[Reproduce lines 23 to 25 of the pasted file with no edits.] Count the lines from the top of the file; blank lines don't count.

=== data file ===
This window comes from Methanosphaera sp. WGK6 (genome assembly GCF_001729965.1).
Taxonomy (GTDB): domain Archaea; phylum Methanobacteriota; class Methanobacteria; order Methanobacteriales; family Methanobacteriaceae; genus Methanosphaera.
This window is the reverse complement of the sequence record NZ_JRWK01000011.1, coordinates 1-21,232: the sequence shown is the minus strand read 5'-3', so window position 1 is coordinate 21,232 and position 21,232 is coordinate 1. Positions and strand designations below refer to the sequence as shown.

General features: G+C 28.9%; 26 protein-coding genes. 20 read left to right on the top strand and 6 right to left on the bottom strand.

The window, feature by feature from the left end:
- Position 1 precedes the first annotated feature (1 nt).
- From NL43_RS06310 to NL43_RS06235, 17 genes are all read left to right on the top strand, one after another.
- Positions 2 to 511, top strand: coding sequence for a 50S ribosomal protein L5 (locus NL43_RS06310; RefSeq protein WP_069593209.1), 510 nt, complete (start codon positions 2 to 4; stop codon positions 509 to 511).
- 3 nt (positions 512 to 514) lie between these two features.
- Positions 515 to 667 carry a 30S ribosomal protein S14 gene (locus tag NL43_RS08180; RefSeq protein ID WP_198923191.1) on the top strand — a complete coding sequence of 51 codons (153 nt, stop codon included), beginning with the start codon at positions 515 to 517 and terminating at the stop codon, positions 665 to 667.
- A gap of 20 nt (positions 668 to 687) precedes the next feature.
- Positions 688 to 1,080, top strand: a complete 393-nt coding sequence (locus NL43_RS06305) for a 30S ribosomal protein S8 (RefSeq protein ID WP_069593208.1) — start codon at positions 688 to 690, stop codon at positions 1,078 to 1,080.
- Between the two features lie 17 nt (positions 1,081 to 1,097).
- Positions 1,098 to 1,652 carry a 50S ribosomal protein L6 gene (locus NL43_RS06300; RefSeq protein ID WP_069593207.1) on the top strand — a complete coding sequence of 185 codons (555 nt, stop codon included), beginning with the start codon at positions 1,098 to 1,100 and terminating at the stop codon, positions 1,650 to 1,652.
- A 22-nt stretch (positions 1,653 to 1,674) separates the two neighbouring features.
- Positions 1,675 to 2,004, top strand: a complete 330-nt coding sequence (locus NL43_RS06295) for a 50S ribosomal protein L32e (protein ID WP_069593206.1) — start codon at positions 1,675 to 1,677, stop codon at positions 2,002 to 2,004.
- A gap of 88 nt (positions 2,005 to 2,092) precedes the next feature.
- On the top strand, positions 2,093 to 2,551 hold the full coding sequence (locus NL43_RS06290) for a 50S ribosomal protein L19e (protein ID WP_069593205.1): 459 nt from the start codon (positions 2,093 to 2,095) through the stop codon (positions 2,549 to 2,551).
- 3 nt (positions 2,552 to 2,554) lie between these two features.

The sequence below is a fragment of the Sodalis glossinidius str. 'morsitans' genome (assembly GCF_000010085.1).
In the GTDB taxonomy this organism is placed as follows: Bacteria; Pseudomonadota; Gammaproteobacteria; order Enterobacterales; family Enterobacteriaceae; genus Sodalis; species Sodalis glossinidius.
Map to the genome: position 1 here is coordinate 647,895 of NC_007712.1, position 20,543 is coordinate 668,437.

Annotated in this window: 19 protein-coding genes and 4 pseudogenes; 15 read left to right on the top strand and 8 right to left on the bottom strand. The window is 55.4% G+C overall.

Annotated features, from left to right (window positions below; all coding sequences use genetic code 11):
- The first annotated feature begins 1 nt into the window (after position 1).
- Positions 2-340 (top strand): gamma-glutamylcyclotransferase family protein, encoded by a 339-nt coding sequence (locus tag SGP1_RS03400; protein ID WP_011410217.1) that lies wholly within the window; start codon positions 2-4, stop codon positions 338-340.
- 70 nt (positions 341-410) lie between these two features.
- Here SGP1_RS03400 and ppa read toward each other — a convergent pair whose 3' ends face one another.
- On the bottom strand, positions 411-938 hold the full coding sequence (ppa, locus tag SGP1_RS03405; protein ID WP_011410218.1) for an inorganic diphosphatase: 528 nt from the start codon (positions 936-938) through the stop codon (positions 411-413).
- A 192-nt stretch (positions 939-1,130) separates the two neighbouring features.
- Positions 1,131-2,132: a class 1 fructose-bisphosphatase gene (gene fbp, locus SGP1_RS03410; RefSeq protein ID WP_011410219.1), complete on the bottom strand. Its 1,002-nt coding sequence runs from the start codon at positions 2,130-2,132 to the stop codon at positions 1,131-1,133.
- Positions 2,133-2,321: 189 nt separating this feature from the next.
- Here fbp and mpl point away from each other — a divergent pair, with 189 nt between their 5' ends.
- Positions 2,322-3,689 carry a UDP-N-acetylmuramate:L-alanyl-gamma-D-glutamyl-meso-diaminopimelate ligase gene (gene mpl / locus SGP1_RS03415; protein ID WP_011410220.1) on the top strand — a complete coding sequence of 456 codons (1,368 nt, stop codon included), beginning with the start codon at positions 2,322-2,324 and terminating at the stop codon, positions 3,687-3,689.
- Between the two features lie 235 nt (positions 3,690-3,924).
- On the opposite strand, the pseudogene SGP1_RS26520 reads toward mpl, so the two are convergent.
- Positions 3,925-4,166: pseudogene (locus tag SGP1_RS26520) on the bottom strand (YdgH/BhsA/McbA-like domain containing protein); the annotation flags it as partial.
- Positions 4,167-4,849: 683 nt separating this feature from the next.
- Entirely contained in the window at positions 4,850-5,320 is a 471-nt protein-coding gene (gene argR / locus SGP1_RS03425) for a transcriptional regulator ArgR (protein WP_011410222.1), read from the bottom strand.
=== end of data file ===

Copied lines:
Annotated in this window: 19 protein-coding genes and 4 pseudogenes; 15 read left to right on the top strand and 8 right to left on the bottom strand. The window is 55.4% G+C overall.

Annotated features, from left to right (window positions below; all coding sequences use genetic code 11):
- The first annotated feature begins 1 nt into the window (after position 1).